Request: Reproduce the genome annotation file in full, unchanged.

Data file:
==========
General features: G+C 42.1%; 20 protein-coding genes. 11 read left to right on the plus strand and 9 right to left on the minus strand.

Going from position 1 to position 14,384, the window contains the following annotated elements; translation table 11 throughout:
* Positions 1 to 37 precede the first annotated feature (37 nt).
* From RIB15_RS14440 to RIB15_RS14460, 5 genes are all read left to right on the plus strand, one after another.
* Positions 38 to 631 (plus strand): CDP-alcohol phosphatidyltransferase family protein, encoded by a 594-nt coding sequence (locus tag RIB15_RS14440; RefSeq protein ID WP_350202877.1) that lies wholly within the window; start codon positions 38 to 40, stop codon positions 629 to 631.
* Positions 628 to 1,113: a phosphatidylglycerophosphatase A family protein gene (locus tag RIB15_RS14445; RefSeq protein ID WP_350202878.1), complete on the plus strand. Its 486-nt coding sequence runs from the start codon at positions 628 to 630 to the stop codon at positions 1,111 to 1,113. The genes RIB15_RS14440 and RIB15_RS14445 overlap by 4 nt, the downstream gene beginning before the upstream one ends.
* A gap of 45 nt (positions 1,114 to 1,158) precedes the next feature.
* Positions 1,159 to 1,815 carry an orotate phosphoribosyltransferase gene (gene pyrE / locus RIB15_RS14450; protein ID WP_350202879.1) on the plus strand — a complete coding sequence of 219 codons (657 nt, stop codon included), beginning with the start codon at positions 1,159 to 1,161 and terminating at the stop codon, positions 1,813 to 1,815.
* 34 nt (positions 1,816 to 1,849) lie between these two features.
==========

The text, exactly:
General features: G+C 42.1%; 20 protein-coding genes. 11 read left to right on the plus strand and 9 right to left on the minus strand.

Going from position 1 to position 14,384, the window contains the following annotated elements; translation table 11 throughout:
* Positions 1 to 37 precede the first annotated feature (37 nt).
* From RIB15_RS14440 to RIB15_RS14460, 5 genes are all read left to right on the plus strand, one after another.
* Positions 38 to 631 (plus strand): CDP-alcohol phosphatidyltransferase family protein, encoded by a 594-nt coding sequence (locus tag RIB15_RS14440; RefSeq protein ID WP_350202877.1) that lies wholly within the window; start codon positions 38 to 40, stop codon positions 629 to 631.
* Positions 628 to 1,113: a phosphatidylglycerophosphatase A family protein gene (locus tag RIB15_RS14445; RefSeq protein ID WP_350202878.1), complete on the plus strand. Its 486-nt coding sequence runs from the start codon at positions 628 to 630 to the stop codon at positions 1,111 to 1,113. The genes RIB15_RS14440 and RIB15_RS14445 overlap by 4 nt, the downstream gene beginning before the upstream one ends.
* A gap of 45 nt (positions 1,114 to 1,158) precedes the next feature.
* Positions 1,159 to 1,815 carry an orotate phosphoribosyltransferase gene (gene pyrE / locus RIB15_RS14450; protein ID WP_350202879.1) on the plus strand — a complete coding sequence of 219 codons (657 nt, stop codon included), beginning with the start codon at positions 1,159 to 1,161 and terminating at the stop codon, positions 1,813 to 1,815.
* 34 nt (positions 1,816 to 1,849) lie between these two features.